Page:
I have made a short film about how it goes for my cockpit construction.
In addition, there have received a shipment of OEM parts from Asia. A tiller from a Boeing 737, landing gear leaver also from a 737 model older but it will work well for me. Also some switches. It is an absolutely fantastic feeling with quality stuff even if they are a few years old.
Now the construction of the side walls continues and I now have the last components to be able to measure the MIP sheet and continue to draw in Fusion360.
The screen starts to take shape, I have a long way to go, of course, but large parts end up in the right place. Regarding the color, I try a concept within the home theater builder concept with the color “black widow”. I have ordered an aluminum base color from Auto Air Aluminum which I will mix with my gray color in shade S1500. Have just grounded with S1500 without AAA and I think the contrast is totally okay so looking forward to testing with AAA. The reason for widow black is to get a as neutral background for the projectors to shoot at as possible. Read more about the German project with Widow Black here. https://www.hometheatershack.com/threads/black-widow-the-german-experience-for-beginners.73479/
I have painted the ceiling black to shut out as much light as possible, the screen at the bottom I will paint black later. Likewise, I mounted the projector temporarily just to test that warp image. Later on when I know to 100% where the overhead will be placed, I will probably have to move the projectors so that they are not obscured by the cockpit.
I also tested warpeing the image with Fly Elise software. However during the week will try Warpalizer software for which I have a license key. These are heavy and advanced programs so I just see what path I choose to hike after trying them both for a while.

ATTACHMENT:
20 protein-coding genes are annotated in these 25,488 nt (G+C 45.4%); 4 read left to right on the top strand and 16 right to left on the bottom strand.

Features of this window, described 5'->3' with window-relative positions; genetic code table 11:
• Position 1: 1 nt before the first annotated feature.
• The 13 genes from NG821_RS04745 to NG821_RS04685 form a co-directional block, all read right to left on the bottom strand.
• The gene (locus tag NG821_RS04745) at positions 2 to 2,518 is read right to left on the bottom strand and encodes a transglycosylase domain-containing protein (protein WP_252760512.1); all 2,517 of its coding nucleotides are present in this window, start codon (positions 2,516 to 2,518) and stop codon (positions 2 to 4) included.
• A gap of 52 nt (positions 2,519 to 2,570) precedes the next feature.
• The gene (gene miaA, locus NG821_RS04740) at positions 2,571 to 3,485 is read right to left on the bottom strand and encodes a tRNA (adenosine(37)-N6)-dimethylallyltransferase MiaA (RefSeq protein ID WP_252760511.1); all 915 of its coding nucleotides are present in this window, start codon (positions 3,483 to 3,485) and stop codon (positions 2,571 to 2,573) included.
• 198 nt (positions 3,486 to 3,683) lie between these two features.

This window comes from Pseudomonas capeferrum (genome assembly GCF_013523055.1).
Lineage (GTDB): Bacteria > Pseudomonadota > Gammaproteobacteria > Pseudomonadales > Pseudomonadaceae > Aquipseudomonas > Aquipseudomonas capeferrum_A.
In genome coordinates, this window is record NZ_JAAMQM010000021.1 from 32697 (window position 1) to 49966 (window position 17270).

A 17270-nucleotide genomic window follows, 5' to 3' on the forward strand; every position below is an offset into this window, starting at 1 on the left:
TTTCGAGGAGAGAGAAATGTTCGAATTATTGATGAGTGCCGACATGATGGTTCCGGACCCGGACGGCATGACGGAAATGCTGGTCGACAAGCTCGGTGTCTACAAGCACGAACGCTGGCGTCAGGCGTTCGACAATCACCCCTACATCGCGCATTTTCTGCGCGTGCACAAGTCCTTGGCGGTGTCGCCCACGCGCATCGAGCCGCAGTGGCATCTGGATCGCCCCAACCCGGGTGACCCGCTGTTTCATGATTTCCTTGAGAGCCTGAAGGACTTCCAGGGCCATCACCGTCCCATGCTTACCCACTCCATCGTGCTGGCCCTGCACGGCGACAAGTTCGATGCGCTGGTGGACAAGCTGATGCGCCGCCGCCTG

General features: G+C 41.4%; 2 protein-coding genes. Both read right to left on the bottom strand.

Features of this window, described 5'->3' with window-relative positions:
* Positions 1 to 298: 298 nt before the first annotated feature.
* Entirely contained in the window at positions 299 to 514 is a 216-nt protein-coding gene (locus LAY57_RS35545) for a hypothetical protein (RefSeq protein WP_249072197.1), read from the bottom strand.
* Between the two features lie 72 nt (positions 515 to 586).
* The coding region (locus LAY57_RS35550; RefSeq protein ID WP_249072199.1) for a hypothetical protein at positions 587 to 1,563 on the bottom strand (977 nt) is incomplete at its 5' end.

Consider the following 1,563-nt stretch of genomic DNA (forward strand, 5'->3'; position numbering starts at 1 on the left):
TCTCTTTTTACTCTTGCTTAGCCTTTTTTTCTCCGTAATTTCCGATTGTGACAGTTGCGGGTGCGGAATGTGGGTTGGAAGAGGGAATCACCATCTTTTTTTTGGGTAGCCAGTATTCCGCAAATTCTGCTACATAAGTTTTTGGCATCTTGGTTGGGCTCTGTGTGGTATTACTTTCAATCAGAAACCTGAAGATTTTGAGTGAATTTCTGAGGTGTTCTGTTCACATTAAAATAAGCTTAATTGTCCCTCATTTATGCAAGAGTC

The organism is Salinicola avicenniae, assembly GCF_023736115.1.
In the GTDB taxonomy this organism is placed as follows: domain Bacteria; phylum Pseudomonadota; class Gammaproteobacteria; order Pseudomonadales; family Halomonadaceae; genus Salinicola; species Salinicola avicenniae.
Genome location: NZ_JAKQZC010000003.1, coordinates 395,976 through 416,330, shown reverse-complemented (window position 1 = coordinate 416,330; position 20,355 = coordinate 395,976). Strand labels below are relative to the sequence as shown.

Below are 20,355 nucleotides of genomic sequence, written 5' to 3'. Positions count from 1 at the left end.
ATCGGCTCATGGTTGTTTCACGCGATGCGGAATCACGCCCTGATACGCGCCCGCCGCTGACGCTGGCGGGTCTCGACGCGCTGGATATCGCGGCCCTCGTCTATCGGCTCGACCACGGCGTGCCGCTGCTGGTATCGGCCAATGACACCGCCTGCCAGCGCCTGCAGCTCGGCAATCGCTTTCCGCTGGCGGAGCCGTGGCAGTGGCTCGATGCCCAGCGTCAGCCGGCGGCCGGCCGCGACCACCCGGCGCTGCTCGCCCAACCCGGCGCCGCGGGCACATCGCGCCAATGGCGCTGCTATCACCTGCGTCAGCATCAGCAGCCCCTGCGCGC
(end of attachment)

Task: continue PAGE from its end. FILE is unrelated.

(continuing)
I finally got the 3D printer on and started the job of printing rudder pedals. At least I will try to see if a 3D print can handle the power that arises from a hard sideway wind on short final. Otherwise I may have them manufactured in steel or chased by an affordable pair of OEM pedals. 5 and a half days Heavy print may be subjected to stress test and I will then evaluate.
Finally I came across a steering tiller sickly cheap. It’s OEM I know it’s not the Boeing 737, but the feel of the metal is cruel! Will modify some things and paint it and install as soon as I have the opportunity and sidewalls up there.
My first video, this is the space I will rebuild the simulator, most of it will be rebuilt and hopefully become somewhat better.
There is something about this hobby that makes you build something, and then redo it again after a while. I develops slow and steady and knowledge expands and the lowest level quality increases for each new knowledge that comes, but my approach to the rebuilding it again will be a little different.
Only parts with decent quality I can accept will remain and be mounted, and with that I hope this rebuild behavior disappears.
Progress is slow but it’s just a matter of getting used to it, this hobby is slow. The job of 3D printing and CAD the MIP continues. The printer is currently working on a new gear leaver handle and mechanism. The body itself is just printed, the tube, the wheel and the trigger will be sanded, spray filled and painted in several steps. More on that when i can take pictures to show.
The CAD drawing is largely measured, adjustments are made to ensure that everything really fits. The space between the gear leaver, the standby instruments and the upper eicas screen is really tight and the range of small screens of 4:3 size is really limited. But I’m chasing on.
In the meantime, I intend to enlighten other cockpit builders, who have helped me in some way (probably without even knowing about it). The first video I ever saw on a homemade simulator was a video I came across on YouTube totally random.
Neale Hargreaves a British guy who has built a full mock-up Boeing 737-800NG branded as KLM. In his first video, he shows his entire sim that he built out in a shed. I watched the video countless times to the extent that my wife responded in the style of “if he can do one, you can too!” and that was where the idea of my own cockpit building started.